For many reasons–all of which are of course my fault—and many that I won’t blog about right now. (Some of which I will). So in light of being emotionally exhausted and pooped in general, I caught on up on laundry, roller skating, a salon appointment and some Swim Bike Kid snuggling.
Like I tell my athletes, sometimes, you have to let the training go, skip it, and snuggle.
Today, I got back to work and the Swim Bike Boy stayed home with me… he’s been sick and we’ve been up all night with him several nights as well… have I ever mentioned that parenting is intense?
I accomplished a good run this morning, but that’s about it. Then I put on my Peachtree shirt and repeated, “I am a runner. Even if I never run.” #truestory
Really, I am panicking about my 140.6 which is a little over 100 days away.
I’m thinking that all signs are starting to point to “nah, we won’t do that.” Then I read some of my posts leading up to Coeur d’Alene last year, and thought, well, I might as well go for this. I feel like I was in better shape—but I really don’t think so.
So I am spending this week re-centering myself and focusing on the training.
The Expert has shifted his support for my 140.6 training over the last few days in pretty amazing ways. And I am so thankful… It is no secret during the ramp up to Ironman last year that our marriage was on the rocks and the training was taking ridiculous tolls on us – along with life in general.
As my training got pretty busy a few weeks ago, I saw all the signs of it happening again.
And I know nothing is worth busting up the family over–especially not triathlon–but I have been really struggling with, “Hey Expert, training is what makes me happy and why don’t you want me to be happy” and the like.
Kind of selfish, sure. But at the same time… is it? I mean, I am working and providing (too) and taking care of laundry and kids (also). I mean check out the laundry room below. I’m doing my “jobs” around here…
… so is triathlon training really selfish?? The burning triathlon question.
I kind of wanted to scream, “Seriously, I am going to move out of this damn house.”
(Okay, maybe I did scream that.)
Triathlon families require a very special kind of balance. Very big understatement. And we’re teetering and balancing and falling down, and doing it all again. That’s the story of life, I suppose. It’s always something going on.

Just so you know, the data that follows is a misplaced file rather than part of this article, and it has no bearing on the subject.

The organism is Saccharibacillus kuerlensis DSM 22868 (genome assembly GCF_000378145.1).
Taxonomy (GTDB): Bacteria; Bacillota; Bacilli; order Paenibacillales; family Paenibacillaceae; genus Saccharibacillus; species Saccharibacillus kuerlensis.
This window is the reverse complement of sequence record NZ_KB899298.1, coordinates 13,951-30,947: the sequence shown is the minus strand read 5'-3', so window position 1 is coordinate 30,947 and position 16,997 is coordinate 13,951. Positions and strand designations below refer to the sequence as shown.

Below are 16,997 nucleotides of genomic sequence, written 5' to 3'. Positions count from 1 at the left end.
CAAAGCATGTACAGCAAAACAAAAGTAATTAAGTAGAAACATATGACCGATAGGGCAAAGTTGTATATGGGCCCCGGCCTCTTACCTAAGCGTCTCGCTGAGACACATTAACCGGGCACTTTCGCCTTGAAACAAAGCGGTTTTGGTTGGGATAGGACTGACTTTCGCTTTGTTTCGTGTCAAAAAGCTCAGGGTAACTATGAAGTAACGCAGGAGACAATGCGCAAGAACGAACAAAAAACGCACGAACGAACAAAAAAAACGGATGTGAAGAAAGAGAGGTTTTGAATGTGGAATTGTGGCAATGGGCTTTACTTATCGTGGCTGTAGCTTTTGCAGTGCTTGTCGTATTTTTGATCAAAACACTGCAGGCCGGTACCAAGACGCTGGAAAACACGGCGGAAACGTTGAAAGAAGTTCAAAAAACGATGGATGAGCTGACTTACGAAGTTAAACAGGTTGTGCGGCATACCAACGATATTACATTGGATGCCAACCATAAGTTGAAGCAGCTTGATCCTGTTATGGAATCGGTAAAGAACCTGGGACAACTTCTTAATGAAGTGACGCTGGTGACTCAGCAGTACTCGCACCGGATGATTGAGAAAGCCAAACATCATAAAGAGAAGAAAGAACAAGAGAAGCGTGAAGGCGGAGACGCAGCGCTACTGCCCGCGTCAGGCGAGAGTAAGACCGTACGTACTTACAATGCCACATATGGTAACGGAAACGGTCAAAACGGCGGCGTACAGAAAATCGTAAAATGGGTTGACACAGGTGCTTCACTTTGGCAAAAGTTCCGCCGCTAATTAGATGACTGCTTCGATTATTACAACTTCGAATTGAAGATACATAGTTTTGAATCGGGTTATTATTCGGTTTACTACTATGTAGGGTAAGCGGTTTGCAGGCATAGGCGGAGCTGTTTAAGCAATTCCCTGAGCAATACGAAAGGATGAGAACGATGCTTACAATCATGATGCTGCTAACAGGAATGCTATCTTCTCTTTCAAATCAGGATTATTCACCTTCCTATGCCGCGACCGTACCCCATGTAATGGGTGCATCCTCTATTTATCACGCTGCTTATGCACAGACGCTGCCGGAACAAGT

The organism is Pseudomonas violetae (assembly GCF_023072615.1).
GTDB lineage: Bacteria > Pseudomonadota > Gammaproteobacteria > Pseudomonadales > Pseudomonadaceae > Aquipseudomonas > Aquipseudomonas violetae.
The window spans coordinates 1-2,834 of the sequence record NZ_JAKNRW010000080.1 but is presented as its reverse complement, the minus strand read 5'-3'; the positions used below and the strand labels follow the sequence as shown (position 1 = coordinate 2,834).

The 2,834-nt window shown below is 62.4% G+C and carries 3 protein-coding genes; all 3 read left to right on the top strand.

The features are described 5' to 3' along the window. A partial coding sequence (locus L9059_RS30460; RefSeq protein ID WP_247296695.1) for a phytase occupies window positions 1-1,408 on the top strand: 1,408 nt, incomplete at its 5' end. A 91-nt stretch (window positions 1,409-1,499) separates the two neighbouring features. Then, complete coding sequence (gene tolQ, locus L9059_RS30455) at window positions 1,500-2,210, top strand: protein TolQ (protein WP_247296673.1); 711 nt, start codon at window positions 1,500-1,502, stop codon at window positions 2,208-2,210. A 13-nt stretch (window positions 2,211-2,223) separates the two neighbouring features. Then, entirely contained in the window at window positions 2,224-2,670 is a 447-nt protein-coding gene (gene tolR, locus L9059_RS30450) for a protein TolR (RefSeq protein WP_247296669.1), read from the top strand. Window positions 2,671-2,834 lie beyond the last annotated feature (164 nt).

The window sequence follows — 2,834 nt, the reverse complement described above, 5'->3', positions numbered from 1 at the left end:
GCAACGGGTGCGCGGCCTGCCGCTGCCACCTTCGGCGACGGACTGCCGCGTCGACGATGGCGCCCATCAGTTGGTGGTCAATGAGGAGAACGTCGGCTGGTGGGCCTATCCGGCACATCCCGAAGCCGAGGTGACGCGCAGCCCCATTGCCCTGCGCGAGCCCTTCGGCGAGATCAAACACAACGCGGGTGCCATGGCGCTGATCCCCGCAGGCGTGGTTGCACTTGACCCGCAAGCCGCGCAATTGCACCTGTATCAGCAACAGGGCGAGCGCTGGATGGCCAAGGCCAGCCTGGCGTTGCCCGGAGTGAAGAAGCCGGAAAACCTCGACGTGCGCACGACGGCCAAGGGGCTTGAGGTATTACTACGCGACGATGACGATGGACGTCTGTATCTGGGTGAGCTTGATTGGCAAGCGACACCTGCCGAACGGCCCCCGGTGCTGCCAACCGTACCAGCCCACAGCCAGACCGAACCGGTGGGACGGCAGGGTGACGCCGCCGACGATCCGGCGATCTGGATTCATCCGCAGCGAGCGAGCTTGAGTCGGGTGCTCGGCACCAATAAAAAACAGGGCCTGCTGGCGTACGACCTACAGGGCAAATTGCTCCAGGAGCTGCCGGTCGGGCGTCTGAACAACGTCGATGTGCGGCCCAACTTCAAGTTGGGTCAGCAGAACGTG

How to balance it all and not kill people is important.
The late Ruth Graham, wife to evangelist Billy Graham, was asked one time: “In all of your 35 years of marriage, have you ever thought about divorce?”
To which she replied, “No, I’ve never thought of divorce… but I did think of murder a few times.”
But seriously, the Expert has made some gestures that have really helped me out lately. Brought me some calm. And I am very, very grateful to the balance he (usually) brings to me.
And the flowers. I do like the flowers too.
I’m not the easiest person to live with–boy, do I know that. My dad actually apologized to the Expert one time… because he had lived with me and he understands. [I felt totally betrayed by that comment, by the way….Dad, you’re supposed to be on MY side! ]
But what I lack in tact (words from my first boyfriend… “you really have no tact”), I make up for in passion and work ethic and hysteria and (apparently HAIR these days)… so I think it’s a good balance.
It takes a very special person to love a hot mess.
And I am pretty blessed, because that means I have LOTS of special people in my life… because I feel lots of love most of the time.
Looking forward to this weekend in Rome, New York at the Delta Lake Tri!
Sweet Red and I are hitting the road on Friday, and excited about the festivities, which includes a kids’ race (Swim Bike Kid’s Todd will be there for the kiddos!), a BBQ, an expo and me trying to put down an Oly distance race on Sunday… woot.
If you guys can come out, please do. Check out this post – not to late to register and get discounts on hotel too.